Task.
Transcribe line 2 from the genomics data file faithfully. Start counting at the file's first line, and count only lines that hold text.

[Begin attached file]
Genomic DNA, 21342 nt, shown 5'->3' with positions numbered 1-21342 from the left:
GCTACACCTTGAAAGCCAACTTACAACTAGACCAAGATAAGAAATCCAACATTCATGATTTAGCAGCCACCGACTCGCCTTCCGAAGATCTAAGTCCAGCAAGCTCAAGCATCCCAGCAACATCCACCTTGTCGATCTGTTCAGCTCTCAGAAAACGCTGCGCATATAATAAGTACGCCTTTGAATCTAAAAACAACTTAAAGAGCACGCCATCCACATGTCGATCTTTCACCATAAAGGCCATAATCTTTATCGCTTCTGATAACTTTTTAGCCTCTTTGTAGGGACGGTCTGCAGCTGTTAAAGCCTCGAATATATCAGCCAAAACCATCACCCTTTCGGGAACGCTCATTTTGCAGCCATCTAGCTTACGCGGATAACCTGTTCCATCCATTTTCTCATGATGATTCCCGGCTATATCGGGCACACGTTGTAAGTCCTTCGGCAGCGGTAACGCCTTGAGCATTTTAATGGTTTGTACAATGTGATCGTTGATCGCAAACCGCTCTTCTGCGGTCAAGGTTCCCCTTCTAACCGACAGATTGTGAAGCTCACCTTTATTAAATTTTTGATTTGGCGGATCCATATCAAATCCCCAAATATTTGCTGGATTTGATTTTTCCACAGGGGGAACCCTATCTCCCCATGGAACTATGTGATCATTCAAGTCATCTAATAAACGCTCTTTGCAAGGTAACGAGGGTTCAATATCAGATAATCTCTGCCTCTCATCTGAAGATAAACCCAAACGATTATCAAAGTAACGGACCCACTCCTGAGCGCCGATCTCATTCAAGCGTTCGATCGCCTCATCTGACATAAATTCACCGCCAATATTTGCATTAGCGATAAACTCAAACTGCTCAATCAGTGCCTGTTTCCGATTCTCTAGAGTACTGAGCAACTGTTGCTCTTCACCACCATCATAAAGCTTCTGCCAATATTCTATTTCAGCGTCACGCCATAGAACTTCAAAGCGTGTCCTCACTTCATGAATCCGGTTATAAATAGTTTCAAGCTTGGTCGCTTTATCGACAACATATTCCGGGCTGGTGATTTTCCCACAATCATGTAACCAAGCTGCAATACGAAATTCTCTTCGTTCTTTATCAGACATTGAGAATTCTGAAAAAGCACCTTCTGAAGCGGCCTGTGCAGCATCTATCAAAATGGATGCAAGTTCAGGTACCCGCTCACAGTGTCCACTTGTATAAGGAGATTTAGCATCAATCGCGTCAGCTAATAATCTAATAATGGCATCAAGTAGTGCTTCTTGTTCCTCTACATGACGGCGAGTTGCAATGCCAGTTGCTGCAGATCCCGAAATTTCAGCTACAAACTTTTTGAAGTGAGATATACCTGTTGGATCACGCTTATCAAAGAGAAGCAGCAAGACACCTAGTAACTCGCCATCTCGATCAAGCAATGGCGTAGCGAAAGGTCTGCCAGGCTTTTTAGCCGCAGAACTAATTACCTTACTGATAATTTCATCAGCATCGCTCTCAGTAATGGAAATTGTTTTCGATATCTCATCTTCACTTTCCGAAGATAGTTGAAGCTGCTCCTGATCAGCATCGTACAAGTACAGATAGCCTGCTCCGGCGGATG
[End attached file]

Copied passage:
GCTACACCTTGAAAGCCAACTTACAACTAGACCAAGATAAGAAATCCAACATTCATGATTTAGCAGCCACCGACTCGCCTTCCGAAGATCTAAGTCCAGCAAGCTCAAGCATCCCAGCAACATCCACCTTGTCGATCTGTTCAGCTCTCAGAAAACGCTGCGCATATAATAAGTACGCCTTTGAATCTAAAAACAACTTAAAGAGCACGCCATCCACATGTCGATCTTTCACCATAAAGGCCATAATCTTTATCGCTTCTGATAACTTTTTAGCCTCTTTGTAGGGACGGTCTGCAGCTGTTAAAGCCTCGAATATATCAGCCAAAACCATCACCCTTTCGGGAACGCTCATTTTGCAGCCATCTAGCTTACGCGGATAACCTGTTCCATCCATTTTCTCATGATGATTCCCGGCTATATCGGGCACACGTTGTAAGTCCTTCGGCAGCGGTAACGCCTTGAGCATTTTAATGGTTTGTACAATGTGATCGTTGATCGCAAACCGCTCTTCTGCGGTCAAGGTTCCCCTTCTAACCGACAGATTGTGAAGCTCACCTTTATTAAATTTTTGATTTGGCGGATCCATATCAAATCCCCAAATATTTGCTGGATTTGATTTTTCCACAGGGGGAACCCTATCTCCCCATGGAACTATGTGATCATTCAAGTCATCTAATAAACGCTCTTTGCAAGGTAACGAGGGTTCAATATCAGATAATCTCTGCCTCTCATCTGAAGATAAACCCAAACGATTATCAAAGTAACGGACCCACTCCTGAGCGCCGATCTCATTCAAGCGTTCGATCGCCTCATCTGACATAAATTCACCGCCAATATTTGCATTAGCGATAAACTCAAACTGCTCAATCAGTGCCTGTTTCCGATTCTCTAGAGTACTGAGCAACTGTTGCTCTTCACCACCATCATAAAGCTTCTGCCAATATTCTATTTCAGCGTCACGCCATAGAACTTCAAAGCGTGTCCTCACTTCATGAATCCGGTTATAAATAGTTTCAAGCTTGGTCGCTTTATCGACAACATATTCCGGGCTGGTGATTTTCCCACAATCATGTAACCAAGCTGCAATACGAAATTCTCTTCGTTCTTTATCAGACATTGAGAATTCTGAAAAAGCACCTTCTGAAGCGGCCTGTGCAGCATCTATCAAAATGGATGCAAGTTCAGGTACCCGCTCACAGTGTCCACTTGTATAAGGAGATTTAGCATCAATCGCGTCAGCTAATAATCTAATAATGGCATCAAGTAGTGCTTCTTGTTCCTCTACATGACGGCGAGTTGCAATGCCAGTTGCTGCAGATCCCGAAATTTCAGCTACAAACTTTTTGAAGTGAGATATACCTGTTGGATCACGCTTATCAAAGAGAAGCAGCAAGACACCTAGTAACTCGCCATCTCGATCAAGCAATGGCGTAGCGAAAGGTCTGCCAGGCTTTTTAGCCGCAGAACTAATTACCTTACTGATAATTTCATCAGCATCGCTCTCAGTAATGGAAATTGTTTTCGATATCTCATCTTCACTTTCCGAAGATAGTTGAAGCTGCTCCTGATCAGCATCGTACAAGTACAGATAGCCTGCTCCGGCGGATG